Calvin prepares documents on politics ahead 2020 elections


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Calvin allows political candidates to speak on campus for educational events.

As the United States heads into a contentious presidential election in 2020, Calvin is preparing for potential conflicts that may arise. A chartered task force of administrators, faculty and staff created a new document called “Freedom of Expression at Calvin University,” which creates a framework for civil discourse and handling controversies with freedom of speech on campus. A different committee updated the document titled “Policy for Hosting Political Candidates or Issue Advocates.” It sets out rules for when politicians and political candidates can hold an event on campus.

Political science professor Micah Watson, a member of the Freedom of Expression Task Force, characterized “Freedom of Expression at Calvin University” as mostly a formalization of unofficial policies that were already in place, although the document itself is completely new. 

In a separate process this fall that shared the tacit goal of preparing the university for a heated 2020 presidential election, another document titled “Policy for Hosting Political Candidates or Issue Advocates” was updated. The revisions are intended to clarify the criteria for having a politician on campus. 

Under the long-standing rules, which were not changed by the revisions, politicians and political candidates are allowed on campus for educational events, but not campaign rallies. Watson also explained that the college has every right to turn down a speaker that they deem inappropriate. 

“We can say no,” he said. “There’s no right to come on to campus.”

The Freedom of Expression & Civil Discourse Working Group was created in the summer of 2019 and chaired by Vice President Sarah Visser. The group had a mandate to “devise a recommendation for a campus document that will foster both individual freedom of expression and an expectation of civility and personal safety.” The resulting document contained an outline of Calvin’s policies on speech and expression, and a list of FAQs designed to clarify specific guidelines for various areas of campus. A few things addressed in the FAQs included freedom of speech in residence halls and online, as well as instructions on how to report incidents of harassment and a policy against hate speech.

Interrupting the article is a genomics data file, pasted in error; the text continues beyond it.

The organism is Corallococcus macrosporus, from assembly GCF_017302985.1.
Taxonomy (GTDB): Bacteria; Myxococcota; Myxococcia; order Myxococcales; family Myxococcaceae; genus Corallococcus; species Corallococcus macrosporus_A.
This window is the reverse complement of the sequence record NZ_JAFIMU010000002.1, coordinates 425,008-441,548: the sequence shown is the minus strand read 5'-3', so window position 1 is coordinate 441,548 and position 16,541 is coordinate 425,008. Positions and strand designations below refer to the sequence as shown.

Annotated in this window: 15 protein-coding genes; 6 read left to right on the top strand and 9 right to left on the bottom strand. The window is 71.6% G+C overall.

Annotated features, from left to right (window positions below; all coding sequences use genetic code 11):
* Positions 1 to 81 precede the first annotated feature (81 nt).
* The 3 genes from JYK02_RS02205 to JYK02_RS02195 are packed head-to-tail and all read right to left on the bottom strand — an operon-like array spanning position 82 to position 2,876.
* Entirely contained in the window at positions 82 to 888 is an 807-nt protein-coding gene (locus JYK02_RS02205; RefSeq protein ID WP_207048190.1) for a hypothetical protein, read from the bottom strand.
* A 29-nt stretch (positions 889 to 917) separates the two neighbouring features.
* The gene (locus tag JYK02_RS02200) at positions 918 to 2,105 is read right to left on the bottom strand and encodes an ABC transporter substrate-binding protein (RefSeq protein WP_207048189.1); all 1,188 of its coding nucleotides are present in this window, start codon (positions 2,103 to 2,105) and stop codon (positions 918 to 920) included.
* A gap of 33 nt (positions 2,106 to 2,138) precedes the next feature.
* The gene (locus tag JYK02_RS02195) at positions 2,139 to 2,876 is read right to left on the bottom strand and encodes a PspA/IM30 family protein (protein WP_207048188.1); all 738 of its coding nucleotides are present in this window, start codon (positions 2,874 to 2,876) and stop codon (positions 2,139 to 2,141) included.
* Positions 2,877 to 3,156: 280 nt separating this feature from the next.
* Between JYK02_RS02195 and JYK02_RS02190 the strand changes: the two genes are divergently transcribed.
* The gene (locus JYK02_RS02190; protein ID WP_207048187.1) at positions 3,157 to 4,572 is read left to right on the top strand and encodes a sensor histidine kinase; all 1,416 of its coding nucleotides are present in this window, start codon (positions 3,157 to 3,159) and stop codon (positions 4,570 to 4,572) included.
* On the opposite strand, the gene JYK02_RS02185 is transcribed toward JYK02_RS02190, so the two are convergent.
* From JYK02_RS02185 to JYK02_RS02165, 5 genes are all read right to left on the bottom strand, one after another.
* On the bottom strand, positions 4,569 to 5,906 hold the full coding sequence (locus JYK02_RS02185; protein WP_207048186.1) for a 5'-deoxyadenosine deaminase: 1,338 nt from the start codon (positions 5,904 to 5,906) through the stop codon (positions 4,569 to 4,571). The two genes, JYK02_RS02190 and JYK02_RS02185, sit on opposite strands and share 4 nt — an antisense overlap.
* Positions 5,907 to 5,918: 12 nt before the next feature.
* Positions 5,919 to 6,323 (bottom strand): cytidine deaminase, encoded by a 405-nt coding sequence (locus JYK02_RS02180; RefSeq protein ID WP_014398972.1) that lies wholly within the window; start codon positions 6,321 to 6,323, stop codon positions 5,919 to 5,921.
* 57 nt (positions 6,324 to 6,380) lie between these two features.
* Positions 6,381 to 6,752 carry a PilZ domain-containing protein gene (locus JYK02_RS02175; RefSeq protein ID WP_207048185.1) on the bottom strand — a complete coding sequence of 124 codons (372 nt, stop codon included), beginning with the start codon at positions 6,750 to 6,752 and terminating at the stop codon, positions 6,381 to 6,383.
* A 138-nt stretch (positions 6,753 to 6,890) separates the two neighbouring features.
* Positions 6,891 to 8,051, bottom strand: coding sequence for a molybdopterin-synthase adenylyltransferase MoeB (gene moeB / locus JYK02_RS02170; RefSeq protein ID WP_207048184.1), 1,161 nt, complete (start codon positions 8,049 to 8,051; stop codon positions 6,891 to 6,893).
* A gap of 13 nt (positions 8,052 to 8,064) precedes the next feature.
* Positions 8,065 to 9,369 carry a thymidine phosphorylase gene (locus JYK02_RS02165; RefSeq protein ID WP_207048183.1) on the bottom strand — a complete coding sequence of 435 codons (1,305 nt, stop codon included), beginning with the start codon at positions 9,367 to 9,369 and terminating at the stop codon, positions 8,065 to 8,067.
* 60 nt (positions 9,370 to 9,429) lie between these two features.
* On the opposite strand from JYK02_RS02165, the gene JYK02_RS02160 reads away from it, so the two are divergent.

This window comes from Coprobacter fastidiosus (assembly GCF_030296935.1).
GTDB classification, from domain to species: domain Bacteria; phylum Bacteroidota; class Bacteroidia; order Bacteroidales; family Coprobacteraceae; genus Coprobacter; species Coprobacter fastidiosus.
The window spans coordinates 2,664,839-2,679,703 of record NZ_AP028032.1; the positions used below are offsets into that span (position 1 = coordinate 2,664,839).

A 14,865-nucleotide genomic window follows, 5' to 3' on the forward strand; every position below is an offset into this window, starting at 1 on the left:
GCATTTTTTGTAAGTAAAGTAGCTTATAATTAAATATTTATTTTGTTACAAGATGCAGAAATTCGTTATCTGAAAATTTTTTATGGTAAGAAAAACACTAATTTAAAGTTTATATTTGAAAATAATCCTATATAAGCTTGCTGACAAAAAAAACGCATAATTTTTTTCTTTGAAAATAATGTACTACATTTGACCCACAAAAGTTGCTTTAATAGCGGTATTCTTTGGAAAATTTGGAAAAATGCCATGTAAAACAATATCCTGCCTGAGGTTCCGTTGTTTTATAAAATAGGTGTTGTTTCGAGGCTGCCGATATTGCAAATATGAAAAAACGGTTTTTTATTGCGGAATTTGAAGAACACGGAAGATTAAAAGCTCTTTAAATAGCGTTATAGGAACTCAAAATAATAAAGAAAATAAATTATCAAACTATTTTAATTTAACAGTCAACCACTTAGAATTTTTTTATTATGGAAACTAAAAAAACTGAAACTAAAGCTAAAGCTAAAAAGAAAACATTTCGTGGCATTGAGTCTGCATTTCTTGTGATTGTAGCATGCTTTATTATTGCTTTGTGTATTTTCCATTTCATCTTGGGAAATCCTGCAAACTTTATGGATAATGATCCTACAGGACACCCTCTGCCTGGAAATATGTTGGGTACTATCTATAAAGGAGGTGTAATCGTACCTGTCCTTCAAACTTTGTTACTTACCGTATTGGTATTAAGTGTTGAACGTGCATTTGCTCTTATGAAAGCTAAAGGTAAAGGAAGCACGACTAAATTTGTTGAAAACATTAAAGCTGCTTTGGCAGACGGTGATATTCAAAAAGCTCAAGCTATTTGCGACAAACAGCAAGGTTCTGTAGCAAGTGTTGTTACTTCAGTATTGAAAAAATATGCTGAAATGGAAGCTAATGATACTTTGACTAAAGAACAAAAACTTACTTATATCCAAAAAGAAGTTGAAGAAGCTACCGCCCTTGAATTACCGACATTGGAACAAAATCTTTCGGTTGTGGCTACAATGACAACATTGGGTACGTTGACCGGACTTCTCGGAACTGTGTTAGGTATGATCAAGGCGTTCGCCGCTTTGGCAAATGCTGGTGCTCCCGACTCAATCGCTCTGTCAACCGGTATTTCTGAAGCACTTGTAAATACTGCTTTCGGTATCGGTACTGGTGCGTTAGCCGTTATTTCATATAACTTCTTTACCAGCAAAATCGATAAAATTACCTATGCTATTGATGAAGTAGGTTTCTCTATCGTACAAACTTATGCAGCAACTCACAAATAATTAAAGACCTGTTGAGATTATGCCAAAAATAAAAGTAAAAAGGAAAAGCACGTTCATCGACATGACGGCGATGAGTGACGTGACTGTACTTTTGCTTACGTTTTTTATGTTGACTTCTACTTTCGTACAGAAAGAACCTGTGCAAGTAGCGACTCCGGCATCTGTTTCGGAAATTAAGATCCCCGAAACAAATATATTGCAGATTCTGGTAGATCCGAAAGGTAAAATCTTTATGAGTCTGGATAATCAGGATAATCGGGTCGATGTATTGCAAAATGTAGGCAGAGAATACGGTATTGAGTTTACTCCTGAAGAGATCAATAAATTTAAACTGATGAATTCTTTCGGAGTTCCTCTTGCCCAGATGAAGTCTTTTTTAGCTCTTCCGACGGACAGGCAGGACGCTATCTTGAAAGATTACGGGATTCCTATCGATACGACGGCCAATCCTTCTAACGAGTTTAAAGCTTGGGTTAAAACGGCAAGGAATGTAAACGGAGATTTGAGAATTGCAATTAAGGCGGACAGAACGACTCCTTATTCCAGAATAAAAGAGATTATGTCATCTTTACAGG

“Calvin… wanted to be proactive and figure out how we wanted to balance the different goods,” said Watson, referring to how both free speech and a safe environment are goals desired by Calvin.

An important theme of the document was the concept of balancing freedom of speech with the maintenance of a safe campus environment. The document explains how Calvin uses the idea of “brave spaces.” 

“A brave space is one that encourages dialogue,” the document reads, adding that it includes open discussion of sometimes opposing ideas with civility, respect and no personal attacks.

“Part of the purpose of college or university is to think about different ideas. We respect our students (and our staff and faculty) as adults who can engage, and we are learning to engage even in uncomfortable situations,” Watson said. “At the same time… we know people are fallen and that sometimes we don’t do a great job disagreeing well. So we are trying to value that free expression and exploration of ideas… without giving a green light to this Wild West, take-no-prisoners approach to talking to each other.”

The updated “Policy for Hosting Political Candidates or Issue Advocates” lays out the process and rules for politicians on campus. In an email to Chimes, Provost Cheryl Brandsen explained the process Calvin takes when evaluating potential political guests. 

“If a political candidate reaches out to a faculty member/department in hopes of hosting an event, the department would have to vet the proposal using the various criteria set forth in the policy document (e.g., is this an educational event?) before issuing a formal invitation,” wrote Brandsen

She explained that the other people involved in the decision would be academic deans and possibly her office and the president’s cabinet. “The key factor here is that we are not a partisan school,” said Watson. “We are a Christian institution, not a Republican or Democrat institution.”